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Jumping Korea

Games, the original star of the Korean-wave,
feels no envy of Psy
It is estimated that the total export of Korean games last year amounted to 2.78 billion dollars(about 3 trillion won), an important driving force of the Korean economy. In fact, games earn 12 times or even 100 times more than what Korean music and movies earn respectively. The total export amount of games is bigger than what K-pop, movies, TV programs and other contents all add up to, playing a good diplomatic role on behalf of Korea.
Games, the cornerstone for Korea’s cultural contents’ boom
In 2012, the music industry had the entire world smitten. ‘Gangnam style’ of ‘Psy’ has kept setting music records relentlessly, promoting the status of K-pop in the global music industry. Movies have exerted influence on the global stage, too. Kim Ki-duck, the director behind ‘Pieta’ received the Golden Lion at Venice International Film Festival, earning the most prestigious prize among the world's three biggest film festivals.
The game industry in Korea claims that it initially set the stage for the current Korean-wave boom. According to it, Korean games were the trailblazer that helped the rest of the world know about Korea which was previously considered a cultural desert. In 2004, Wemade Entertainment opened the gates for the export of Korean games with ‘The Legend of Mir 2.’ This game set stellar records: 700,000 simultaneous log-ins, 60% of market share and 2 trillion won in accumulated sales in the Chinese market. Meanwhile, after being launched in Taiwan and Japan in 2002, ‘Ragnarok Online’ of Gravity went on to success in 77 countries including Thailand, Indonesia, China, Europe, North America, Brazil and the Middle East. It has 60 million members and earned 1 trillion won. The FPS(first-person shooting) game developed by Zepetto, ‘Point-blank’ had 200,000 simultaneous log-ins in Indonesia. Softnyx attracted 50 million members in many countries including Peru with its game ‘Wolf Team’, emerging as a new Nexon in Central and South America. As Korean games have steadily established themselves in the global market, they have became famous cultural contents of Korea, ahead of Korean music or movies.
The never-ending story of the Korean-wave in the game industry
The Korean-wave of games which initially began with ‘The Legend of Mir 2’ and ‘Ragnarok Online’ is now being continued by ‘Dungeon & Fighter’ and ‘Cross Fire’ which have 3 million and 4 million simultaneous log-ins respectively.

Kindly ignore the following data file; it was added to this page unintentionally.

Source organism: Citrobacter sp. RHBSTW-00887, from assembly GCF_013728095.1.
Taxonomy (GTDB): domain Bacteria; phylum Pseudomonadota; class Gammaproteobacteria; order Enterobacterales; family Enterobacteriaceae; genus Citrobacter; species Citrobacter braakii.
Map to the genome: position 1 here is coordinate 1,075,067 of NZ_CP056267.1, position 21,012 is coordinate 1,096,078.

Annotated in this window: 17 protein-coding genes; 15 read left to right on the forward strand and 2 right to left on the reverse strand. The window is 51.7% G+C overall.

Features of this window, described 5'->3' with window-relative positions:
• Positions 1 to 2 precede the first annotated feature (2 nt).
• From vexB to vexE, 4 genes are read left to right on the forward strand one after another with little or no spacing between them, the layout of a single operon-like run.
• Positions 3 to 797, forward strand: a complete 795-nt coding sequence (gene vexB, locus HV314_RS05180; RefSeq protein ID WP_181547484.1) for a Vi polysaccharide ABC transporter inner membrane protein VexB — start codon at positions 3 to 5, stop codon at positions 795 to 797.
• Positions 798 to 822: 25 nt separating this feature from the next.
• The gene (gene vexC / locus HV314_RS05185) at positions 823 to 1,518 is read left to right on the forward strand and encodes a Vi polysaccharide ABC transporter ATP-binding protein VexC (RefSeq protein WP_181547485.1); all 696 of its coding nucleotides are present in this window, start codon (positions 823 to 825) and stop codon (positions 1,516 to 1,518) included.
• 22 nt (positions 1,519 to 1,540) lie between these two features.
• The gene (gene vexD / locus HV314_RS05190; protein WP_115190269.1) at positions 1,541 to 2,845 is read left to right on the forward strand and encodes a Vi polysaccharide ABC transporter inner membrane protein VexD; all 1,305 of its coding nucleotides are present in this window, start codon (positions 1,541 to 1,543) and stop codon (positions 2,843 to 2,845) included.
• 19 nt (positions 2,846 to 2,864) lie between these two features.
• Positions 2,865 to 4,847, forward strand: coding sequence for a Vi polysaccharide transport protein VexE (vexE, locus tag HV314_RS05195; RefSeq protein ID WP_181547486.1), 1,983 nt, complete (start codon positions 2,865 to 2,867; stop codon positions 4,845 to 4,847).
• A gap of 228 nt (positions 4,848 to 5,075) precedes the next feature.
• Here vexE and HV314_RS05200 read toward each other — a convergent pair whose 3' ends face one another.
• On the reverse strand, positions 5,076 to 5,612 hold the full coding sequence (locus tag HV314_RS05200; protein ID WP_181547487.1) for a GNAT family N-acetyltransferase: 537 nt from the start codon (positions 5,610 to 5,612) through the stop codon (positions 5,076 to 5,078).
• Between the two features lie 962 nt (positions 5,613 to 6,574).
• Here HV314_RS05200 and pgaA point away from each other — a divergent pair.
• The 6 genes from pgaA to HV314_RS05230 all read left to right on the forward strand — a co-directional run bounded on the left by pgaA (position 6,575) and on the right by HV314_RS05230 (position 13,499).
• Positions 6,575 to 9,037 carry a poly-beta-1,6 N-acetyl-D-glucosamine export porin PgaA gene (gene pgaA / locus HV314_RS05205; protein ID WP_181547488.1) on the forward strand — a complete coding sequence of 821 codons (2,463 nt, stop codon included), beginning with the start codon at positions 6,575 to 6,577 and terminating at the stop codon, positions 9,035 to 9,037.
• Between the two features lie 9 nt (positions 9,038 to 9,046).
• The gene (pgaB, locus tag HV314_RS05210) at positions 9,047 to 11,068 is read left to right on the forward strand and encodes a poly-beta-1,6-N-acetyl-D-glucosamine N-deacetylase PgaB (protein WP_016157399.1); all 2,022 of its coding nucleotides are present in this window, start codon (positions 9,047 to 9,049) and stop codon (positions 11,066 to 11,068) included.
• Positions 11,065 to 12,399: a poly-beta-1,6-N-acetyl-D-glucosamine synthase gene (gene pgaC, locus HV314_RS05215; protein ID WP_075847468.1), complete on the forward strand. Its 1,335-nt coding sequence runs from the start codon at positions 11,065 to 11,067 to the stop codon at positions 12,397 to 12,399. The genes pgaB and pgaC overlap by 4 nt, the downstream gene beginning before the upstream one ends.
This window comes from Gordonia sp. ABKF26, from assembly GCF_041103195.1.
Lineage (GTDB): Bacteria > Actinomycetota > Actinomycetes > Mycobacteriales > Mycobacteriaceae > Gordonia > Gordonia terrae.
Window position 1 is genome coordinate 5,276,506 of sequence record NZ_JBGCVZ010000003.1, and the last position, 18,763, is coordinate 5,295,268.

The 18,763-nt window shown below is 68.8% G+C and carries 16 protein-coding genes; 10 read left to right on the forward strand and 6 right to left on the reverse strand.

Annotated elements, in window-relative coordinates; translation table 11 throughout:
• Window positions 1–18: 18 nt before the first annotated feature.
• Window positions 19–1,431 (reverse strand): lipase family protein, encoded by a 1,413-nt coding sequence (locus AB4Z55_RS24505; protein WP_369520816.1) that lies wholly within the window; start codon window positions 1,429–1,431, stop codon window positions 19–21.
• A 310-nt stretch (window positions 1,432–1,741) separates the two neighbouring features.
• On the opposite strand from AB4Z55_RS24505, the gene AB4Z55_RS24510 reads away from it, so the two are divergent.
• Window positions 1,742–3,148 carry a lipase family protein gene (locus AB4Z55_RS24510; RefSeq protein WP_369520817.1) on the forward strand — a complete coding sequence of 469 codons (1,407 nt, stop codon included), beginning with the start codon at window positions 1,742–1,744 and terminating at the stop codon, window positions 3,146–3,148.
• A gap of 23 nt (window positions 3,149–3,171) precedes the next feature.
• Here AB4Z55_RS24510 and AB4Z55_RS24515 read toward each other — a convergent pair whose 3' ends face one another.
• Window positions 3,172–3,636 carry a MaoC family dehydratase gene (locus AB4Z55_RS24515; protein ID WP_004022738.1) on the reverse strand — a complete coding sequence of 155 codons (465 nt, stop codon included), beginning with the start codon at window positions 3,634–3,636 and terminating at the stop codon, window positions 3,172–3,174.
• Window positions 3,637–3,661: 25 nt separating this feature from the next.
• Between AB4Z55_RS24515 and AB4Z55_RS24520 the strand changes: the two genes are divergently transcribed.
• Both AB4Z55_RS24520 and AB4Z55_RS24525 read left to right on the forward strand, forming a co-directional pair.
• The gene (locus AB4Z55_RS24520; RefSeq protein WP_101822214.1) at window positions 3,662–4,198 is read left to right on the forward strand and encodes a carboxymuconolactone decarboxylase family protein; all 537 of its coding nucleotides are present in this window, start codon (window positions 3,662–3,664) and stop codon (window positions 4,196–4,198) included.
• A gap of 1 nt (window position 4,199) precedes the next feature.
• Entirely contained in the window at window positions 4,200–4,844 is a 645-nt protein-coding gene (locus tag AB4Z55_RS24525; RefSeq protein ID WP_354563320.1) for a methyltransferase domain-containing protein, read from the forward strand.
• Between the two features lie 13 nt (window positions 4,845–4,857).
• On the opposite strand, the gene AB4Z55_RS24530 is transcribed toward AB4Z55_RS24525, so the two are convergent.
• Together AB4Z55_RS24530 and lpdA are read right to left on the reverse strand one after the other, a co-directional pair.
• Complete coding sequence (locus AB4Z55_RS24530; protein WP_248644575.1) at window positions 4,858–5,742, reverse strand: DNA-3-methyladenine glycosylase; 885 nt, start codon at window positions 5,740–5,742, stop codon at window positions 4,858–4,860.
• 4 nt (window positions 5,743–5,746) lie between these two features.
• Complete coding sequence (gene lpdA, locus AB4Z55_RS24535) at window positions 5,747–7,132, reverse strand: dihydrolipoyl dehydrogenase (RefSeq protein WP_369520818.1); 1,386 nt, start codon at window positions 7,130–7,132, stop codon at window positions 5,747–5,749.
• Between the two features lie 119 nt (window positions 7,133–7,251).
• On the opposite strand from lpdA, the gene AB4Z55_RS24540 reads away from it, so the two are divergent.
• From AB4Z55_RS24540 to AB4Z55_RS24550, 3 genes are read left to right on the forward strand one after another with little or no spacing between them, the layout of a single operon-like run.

Nexon, the developer and service provider of ‘Dungeon & Fighter’, earned more than 70% of its sales profits of 1.5 trillion won(1.39 billion dollars) abroad. Now, Nexon has advanced into about 100 countries and has approximately 1.3 billion users.
The more successful the Korean-wave is, the more popular Korean culture becomes. Microsoft put a song, ‘I Am The Best’ by 2NE1, in its game ‘Dance Central 3.’ It also included ‘Gangnam style’ by ‘Psy’ in its download contents to sell. Riot Games, meanwhile, put ‘Ari’ in ‘League of Legend.’ ‘Ari’ is a Gumiho(Legendary fox with nine tails) character wearing a Hanbok(Korean traditional clothes). As this Korean character shows up in the game that is taking the biggest share of the market, this legendary character has also became famous. In ‘Civilization 5’ by Sid Meier, Korean history and Sejong the Great also show up. It also correctly marks the ‘East Sea’ on the map, promoting Korea’s status in the world.

The second boom of Korean games in the mobile era
Korea Creative Content Agency forecasted that the game industry would grow to generate revenues of 12.5 trillion won(11.5 billion dollars) in 2013, up by 19.1% from last year. The main factor behind this is the growth potential based on the mobile platform. According to this, the transformation of the game platform, which was triggered by ‘Ani Pang’, would create a new kind of market and would expand the number of users. Furthermore, The rising export of mobile games based on the vigorous smart phone market in South-East Asia, following the boom in North America and Europe, has also been highlighted as one of the factors behind this forecast.
The game industry in Korea looks upon these changes as both a crisis and an opportunity. Nexon merged with Nexon Mobile, its subsidiary company, in order to create a bigger synergy effect in the business. It also took over Japan’s inBlue and gloops. Ncsoft signed a contract with GREE and DeNA of Japan for mobile games contents such as ‘Lineage’ and ‘Blade & Soul.’ Na Seong-chan, the director general of Ncsoft, said, “This year will be a critical year for Ncsoft's mobile game business success.” He continued, “We will release about 10 mobile games that are all developed by us in the second half of this year.”
Attention is now focusing on whether game companies which have kept Korea at the top of the ranking list in the online game market will also captivate global users with its mobile games, too.

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